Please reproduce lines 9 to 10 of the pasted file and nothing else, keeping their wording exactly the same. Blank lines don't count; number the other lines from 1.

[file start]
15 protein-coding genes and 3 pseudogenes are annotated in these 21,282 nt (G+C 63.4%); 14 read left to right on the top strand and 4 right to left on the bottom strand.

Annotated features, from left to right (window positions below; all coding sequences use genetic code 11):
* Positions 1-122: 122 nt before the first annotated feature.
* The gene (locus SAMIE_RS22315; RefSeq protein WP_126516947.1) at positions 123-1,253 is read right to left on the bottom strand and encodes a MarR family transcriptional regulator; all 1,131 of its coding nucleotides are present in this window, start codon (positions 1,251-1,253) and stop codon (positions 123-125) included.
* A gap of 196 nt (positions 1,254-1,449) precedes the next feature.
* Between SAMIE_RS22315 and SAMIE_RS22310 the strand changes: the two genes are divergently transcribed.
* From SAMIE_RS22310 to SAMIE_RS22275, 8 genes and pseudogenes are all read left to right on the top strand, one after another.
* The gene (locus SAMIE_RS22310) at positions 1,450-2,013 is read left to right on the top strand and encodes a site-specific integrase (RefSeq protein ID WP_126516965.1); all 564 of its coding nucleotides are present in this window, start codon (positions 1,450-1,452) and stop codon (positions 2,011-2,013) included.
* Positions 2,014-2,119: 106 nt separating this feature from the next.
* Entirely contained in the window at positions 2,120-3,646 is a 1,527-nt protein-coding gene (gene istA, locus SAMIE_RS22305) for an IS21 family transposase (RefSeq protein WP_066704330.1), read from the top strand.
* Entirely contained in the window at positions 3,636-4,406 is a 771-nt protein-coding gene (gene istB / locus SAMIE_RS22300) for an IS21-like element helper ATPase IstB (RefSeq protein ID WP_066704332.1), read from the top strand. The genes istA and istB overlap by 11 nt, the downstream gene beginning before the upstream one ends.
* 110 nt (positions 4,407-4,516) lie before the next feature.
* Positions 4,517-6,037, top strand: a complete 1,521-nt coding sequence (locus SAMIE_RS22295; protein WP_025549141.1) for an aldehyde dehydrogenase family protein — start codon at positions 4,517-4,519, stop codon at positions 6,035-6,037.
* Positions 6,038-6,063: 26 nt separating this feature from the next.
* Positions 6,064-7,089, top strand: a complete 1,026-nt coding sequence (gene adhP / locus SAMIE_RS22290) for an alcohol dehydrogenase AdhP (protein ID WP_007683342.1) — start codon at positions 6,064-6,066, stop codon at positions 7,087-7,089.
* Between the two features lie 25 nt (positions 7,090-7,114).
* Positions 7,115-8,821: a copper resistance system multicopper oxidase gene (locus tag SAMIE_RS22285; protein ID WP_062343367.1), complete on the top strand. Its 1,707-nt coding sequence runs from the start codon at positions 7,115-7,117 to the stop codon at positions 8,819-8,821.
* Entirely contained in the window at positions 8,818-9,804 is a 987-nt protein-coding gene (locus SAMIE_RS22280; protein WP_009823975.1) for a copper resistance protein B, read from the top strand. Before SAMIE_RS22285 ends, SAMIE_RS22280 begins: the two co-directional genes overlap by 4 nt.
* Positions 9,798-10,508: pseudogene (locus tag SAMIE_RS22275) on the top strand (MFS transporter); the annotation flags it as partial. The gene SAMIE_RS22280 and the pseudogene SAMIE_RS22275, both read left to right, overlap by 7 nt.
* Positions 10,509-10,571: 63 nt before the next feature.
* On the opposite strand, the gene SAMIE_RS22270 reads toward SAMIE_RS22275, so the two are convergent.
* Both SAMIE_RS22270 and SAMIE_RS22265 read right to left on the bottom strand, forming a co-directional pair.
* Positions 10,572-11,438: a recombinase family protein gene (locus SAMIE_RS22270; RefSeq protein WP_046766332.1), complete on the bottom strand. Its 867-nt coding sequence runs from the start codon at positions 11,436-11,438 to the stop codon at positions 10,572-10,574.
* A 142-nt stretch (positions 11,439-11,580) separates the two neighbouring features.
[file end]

* Positions 2,014-2,119: 106 nt separating this feature from the next.
* Entirely contained in the window at positions 2,120-3,646 is a 1,527-nt protein-coding gene (gene istA, locus SAMIE_RS22305) for an IS21 family transposase (RefSeq protein WP_066704330.1), read from the top strand.